Title and statement of responsibility area
20th Century Canada
General material designation
- Graphic material
Title statements of responsibility
Level of description
Edition statement of responsibility
Class of material specific details area
Statement of scale (cartographic)
Statement of projection (cartographic)
Statement of coordinates (cartographic)
Statement of scale (architectural)
Issuing jurisdiction and denomination (philatelic)
Dates of creation area
ca. 1906 (Creation)
- Canada. Dept of the Interior
Physical description area
1 photograph : negative, b&w
Publisher's series area
Title proper of publisher's series
Parallel titles of publisher's series
Other title information of publisher's series
Statement of responsibility relating to publisher's series
Numbering within publisher's series
Note on publisher's series
Archival description area
Name of creator
In 1869, the Government of Canada finalized an agreement with the Hudsons Bay Company to acquire Ruperts Land from the Hudsons Bay Company, an area that incorporates all of the present-day provinces of Manitoba, Saskatchewan and Alberta, part of British Columbia and all of Nunavut, Yukon and the Northwest Territories. To centralize the administration and promote the settlement and development of this newly-acquired territory, the Department of the Interior was established by the federal government in 1873. During its 63 years of existence, the Department established a multitude of branches and sub-agencies, with most focused on its core areas of operation related to land sales and survey, First Nations and Métis relations, natural resource development and immigration in western Canada. For periods of time, the Department also administered functions of government that involved operations in all areas of the country, such as immigration, museums, national parks, tourism and geological surveys. Several branches operated within the Department of the Interior evolved into separate agencies or departments of the federal government, including Indian Affairs, Immigration, the Geological Survey of Canada, Parks Canada, and the North-West Mounted Police.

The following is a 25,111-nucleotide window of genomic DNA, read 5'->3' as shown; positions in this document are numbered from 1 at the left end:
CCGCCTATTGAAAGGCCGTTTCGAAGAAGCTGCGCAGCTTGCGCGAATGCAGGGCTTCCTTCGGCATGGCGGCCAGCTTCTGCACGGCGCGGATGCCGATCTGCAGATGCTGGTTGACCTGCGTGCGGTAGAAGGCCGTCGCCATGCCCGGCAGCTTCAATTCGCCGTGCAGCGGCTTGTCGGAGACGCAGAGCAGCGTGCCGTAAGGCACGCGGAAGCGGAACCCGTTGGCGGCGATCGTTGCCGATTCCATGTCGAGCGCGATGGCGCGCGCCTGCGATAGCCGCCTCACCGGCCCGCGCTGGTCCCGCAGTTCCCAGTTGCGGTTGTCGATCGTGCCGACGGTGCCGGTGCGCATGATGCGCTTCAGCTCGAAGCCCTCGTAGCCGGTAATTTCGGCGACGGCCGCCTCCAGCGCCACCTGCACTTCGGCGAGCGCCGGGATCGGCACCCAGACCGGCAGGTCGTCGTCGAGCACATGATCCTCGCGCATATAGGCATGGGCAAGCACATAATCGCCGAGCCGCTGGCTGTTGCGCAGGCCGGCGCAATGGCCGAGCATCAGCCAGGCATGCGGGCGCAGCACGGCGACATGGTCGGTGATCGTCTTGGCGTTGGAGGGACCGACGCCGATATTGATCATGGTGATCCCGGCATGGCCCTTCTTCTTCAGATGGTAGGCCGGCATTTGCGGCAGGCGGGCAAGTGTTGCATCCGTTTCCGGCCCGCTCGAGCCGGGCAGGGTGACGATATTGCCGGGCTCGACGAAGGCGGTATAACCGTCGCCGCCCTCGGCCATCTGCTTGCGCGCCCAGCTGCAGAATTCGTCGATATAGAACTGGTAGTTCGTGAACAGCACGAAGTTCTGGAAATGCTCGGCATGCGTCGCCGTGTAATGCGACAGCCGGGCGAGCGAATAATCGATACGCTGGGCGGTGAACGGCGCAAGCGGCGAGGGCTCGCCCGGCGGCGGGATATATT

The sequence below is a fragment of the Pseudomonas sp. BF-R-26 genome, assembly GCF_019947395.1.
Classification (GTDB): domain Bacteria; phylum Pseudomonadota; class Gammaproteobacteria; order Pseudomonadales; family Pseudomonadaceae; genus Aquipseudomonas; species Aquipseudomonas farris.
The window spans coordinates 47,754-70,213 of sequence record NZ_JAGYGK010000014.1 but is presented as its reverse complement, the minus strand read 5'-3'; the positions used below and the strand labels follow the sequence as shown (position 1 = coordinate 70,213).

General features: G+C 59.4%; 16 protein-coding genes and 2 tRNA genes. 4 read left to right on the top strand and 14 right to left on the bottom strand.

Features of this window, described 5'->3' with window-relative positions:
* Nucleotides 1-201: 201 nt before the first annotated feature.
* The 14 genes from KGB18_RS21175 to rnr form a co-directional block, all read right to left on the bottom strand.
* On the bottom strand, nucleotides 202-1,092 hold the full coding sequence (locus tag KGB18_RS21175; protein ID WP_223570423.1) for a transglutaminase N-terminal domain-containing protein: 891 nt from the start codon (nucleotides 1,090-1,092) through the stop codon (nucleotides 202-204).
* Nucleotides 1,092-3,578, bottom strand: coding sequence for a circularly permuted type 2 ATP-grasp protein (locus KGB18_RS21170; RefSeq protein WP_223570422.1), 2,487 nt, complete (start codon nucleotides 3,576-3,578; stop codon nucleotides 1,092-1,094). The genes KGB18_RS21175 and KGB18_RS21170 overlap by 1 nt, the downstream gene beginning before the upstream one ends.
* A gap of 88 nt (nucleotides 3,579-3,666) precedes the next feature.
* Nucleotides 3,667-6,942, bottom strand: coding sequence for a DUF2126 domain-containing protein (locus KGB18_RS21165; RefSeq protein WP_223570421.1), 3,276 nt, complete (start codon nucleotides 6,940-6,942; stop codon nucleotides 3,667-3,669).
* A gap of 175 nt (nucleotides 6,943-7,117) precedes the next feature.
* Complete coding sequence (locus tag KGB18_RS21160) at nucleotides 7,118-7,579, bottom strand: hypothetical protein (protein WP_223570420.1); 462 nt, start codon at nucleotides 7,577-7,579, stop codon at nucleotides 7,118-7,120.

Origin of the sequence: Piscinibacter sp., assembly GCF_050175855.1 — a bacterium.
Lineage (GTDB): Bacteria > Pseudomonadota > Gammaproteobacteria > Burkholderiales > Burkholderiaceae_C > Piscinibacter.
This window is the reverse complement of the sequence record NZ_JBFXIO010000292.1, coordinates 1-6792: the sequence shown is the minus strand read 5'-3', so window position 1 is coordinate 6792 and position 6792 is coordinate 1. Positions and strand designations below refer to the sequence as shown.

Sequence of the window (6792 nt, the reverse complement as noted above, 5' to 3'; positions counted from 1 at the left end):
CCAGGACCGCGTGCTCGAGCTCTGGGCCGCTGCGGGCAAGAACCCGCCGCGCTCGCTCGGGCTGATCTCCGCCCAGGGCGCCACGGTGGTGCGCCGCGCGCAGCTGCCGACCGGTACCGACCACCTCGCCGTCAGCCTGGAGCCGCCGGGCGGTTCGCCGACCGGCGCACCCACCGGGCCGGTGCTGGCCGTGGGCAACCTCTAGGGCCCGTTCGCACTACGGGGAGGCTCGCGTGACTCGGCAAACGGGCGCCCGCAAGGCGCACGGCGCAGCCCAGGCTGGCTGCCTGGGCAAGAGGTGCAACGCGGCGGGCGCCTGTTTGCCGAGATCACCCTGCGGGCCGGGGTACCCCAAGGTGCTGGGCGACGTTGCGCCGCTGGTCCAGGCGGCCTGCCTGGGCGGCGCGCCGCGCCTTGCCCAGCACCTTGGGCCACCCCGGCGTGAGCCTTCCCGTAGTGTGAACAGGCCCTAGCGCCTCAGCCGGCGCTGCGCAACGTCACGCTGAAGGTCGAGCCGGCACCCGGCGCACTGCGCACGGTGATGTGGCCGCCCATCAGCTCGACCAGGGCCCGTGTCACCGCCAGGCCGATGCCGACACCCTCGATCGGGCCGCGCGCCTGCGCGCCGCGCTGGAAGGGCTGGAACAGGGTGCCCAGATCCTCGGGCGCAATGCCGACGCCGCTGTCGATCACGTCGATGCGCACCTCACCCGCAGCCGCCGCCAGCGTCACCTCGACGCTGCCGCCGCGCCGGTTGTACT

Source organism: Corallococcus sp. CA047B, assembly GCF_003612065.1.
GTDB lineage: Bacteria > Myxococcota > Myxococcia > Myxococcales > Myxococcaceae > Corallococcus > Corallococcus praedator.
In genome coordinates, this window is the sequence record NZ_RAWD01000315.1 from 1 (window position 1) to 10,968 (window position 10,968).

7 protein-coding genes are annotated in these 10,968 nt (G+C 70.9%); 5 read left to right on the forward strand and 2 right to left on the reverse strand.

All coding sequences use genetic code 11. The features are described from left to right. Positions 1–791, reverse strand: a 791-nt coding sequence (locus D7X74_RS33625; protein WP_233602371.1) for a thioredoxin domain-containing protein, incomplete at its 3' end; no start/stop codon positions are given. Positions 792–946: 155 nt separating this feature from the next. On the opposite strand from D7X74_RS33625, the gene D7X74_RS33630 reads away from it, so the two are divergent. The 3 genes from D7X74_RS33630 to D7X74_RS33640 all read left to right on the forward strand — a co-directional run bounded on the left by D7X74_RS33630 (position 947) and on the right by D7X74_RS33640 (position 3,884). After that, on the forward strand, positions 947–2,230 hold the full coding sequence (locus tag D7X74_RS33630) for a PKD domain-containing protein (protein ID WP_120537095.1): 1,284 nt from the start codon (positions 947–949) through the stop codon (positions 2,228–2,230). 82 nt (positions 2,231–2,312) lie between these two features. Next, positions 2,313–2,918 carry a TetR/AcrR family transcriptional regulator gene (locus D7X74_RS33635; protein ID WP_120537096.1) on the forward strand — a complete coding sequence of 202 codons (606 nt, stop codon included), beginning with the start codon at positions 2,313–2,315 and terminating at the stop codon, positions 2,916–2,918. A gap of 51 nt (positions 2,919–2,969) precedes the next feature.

In 1930, the federal government transferred all responsibility for crown land and natural resource administration to the provinces. In Saskatchewan, these functions were assumed by the Department of Natural Resources. The Department of the Interior ceased to exist on December 1, 1936. Its remaining functions were amalgamated with those of the Departments of Mines, Immigration and Indian Affairs to create the Department of Mines and Resources.
Scope and content
Item is a reproduction of the back cover for a Department of the Interior promotional brochure.
Immediate source of acquisition
Language of material
Script of material
Location of originals
Office: Saskatoon - Murray
Availability of other formats
Restrictions on access
These records may be to subject to access restrictions. Please consult reference archivist for assistance.
Terms governing use, reproduction, and publication
Use, publication and/or reproduction of records subject to terms and conditions of the Copyright Act. Please consult reference archivist for assistance.
To consult the records, visit or contact the Saskatoon office.
Standard number area
Subject access points
Place access points
Name access points
Description record identifier
Rules or conventions
Saskatchewan Archives. Archival Description Manual 2004.
Level of detail
Language of description
Script of description